4 Tips for Businesses During the COVID-19 Pandemic
In the midst of the COVID-19 pandemic and a hard-hit economy, businesses small and large are facing tough issues, like how to continue bringing in revenue, how to continue paying employees and provide work for them, how long to keep their doors closed to foot traffic, and more.
While dealing with today’s financial issues should take priority, keep in mind that every crisis can also be an opportunity to build credibility with customers and position yourself as a reliable partner through even the toughest of times. Here are four steps to take today to ensure your business is in the best possible financial position and is poised to become an even stronger company down the road.
1. Review your current financial situation
It is important you take a detailed look at your financials, make lists of fixed and variable costs, prioritize expenses most crucial to your business, and eliminate non-essential costs for the time being. Do a thorough review of your cash flow situation, and stress-test your financial plan for various scenarios to determine how long you can sustain operations despite decreased revenue. Using this information, you can outline a crisis management plan, but remember to keep it flexible. Given the uncertainty of the situation, it is important you remain agile.
As you review your financial plan and crisis management plan, talk with your business partners and let them be part of your plan. Your attorney, CPA, banker, and others are experts who are there to help you make decisions. Ask them what changes are taking place in their businesses that can benefit yours. You invested in building relationships with these partners for times like this, so let them be there to help think through next steps for your business.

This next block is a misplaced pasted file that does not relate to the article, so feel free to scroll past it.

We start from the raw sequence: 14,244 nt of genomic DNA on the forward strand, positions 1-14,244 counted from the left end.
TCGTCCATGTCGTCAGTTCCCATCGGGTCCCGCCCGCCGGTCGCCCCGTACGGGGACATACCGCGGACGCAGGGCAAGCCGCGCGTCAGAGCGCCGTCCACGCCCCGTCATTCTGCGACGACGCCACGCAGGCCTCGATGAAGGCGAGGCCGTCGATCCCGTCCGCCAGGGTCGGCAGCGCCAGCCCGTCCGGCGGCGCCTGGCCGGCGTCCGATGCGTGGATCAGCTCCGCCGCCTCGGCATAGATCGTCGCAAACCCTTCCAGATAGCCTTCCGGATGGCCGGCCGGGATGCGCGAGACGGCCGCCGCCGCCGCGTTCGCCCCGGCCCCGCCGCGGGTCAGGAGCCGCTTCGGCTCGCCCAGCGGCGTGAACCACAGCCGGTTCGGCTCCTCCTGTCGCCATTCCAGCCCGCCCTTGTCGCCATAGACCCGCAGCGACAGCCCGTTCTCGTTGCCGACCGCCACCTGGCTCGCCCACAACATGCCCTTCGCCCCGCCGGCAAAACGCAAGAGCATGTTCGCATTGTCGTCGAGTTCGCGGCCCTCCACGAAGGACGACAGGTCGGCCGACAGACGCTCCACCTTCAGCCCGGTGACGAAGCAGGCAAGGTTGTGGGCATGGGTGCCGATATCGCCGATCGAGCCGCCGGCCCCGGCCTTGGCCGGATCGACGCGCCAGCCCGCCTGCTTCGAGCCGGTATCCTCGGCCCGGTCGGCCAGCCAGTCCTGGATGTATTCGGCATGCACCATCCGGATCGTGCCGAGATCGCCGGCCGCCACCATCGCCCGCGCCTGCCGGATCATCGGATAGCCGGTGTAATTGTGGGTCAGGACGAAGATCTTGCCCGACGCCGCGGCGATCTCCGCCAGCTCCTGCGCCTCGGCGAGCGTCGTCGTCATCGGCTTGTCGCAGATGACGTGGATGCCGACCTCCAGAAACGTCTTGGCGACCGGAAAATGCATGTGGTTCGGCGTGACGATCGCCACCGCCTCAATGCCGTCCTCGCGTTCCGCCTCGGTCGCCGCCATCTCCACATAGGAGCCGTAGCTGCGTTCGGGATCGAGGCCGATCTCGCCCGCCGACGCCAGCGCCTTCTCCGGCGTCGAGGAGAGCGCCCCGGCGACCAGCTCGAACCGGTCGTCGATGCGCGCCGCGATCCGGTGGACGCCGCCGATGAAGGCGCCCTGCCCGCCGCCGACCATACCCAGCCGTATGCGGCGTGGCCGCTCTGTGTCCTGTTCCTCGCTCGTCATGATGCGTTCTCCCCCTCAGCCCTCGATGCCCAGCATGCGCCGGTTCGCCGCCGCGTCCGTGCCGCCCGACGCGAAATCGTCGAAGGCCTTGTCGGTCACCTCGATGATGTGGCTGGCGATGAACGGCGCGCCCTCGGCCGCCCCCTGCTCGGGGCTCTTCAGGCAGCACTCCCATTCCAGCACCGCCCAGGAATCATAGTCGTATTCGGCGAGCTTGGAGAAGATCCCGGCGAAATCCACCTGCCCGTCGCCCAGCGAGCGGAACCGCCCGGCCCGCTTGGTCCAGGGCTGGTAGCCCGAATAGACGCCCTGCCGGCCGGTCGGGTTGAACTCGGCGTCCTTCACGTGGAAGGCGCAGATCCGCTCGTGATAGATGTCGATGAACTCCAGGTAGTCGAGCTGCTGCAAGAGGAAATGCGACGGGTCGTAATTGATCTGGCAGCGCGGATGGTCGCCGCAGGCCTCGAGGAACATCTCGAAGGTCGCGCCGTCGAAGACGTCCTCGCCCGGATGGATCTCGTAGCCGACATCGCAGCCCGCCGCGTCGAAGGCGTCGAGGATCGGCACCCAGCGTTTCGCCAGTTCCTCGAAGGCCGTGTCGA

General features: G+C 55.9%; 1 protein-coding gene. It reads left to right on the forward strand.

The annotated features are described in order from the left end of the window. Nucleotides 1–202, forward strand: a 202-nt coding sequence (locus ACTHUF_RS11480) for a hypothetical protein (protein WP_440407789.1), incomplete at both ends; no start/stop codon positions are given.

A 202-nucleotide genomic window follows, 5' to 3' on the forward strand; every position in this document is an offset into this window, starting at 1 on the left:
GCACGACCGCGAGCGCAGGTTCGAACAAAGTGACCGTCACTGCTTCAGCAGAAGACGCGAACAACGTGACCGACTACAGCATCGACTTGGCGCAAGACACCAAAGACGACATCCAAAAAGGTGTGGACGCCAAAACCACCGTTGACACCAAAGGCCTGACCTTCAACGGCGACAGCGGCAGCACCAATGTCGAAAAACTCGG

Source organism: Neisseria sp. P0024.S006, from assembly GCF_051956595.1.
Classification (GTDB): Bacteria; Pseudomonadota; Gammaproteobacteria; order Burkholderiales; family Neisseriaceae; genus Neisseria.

2. Learn about financial relief available for your business
As part of the Coronavirus Aid, Relief, and Economic Security (CARES) Act, federal financial relief has become available to businesses. The Small Business Administration (SBA) is offering relief in the form of the Paycheck Protection Program (PPP) and Economic Injury and Disaster Loans (EIDL).
The PPP provides small businesses with forgivable loans to pay up to eight weeks of payroll costs including benefits. Funds can also be used to pay interest on mortgages, rent and utilities. For more information on how to apply, who is eligible and answers to FAQs, visit the Bankers Trust or SBA websites.
An EIDL is meant to cover working capital costs as a result of economic disasters. Costs like payroll, rent, accounts payable and business debt are all eligible to be funded under the disaster loan programs. You can apply for this loan directly through the SBA.
While you may obtain both a PPP loan and an EIDL, funds may not be used for the same purpose. Consult with your banker or an authorized SBA representative for more details.
3. Adapt and improvise
For many businesses, going back to the basics and focusing on what their business does best is the most efficient use of time and funds. Other businesses may find they can expand production to provide goods and services they do not normally provide but have high demand at this time. Examples include masks, face shields, sanitizer and more. Do what you can to meet your customers’ current needs without stretching into unfamiliar territory or taking on excessive risk.
4. Explore new opportunities and look ahead
Take this down time to revisit your business plan and priorities, as well as explore ideas you did not have time for before. While dealing with today’s financial issues is priority, it is also important to think about how you will position yourself for reopening and going back to usual business.
With every crisis comes opportunity, and this can be the push for your business to become creative with its services, whether that means expanding your online capabilities, improving to-go and contactless services, or enhancing remote work capabilities.
While we are living through uncertainty, one thing is for sure: The way people buy products and services has changed and some of those changes may last well into the future. The key to your business’s success during this time is to be adaptable. Ask yourself, “What long-term effect will this crisis have on the way my customers buy my goods or services?” Anticipate those changes and adapt to meet them.
While your business may be going through its ultimate stress-test today, be sure to focus on the things you can control, keep your eye out for opportunities that may arise, and look forward to the time things improve (yes, it will come!).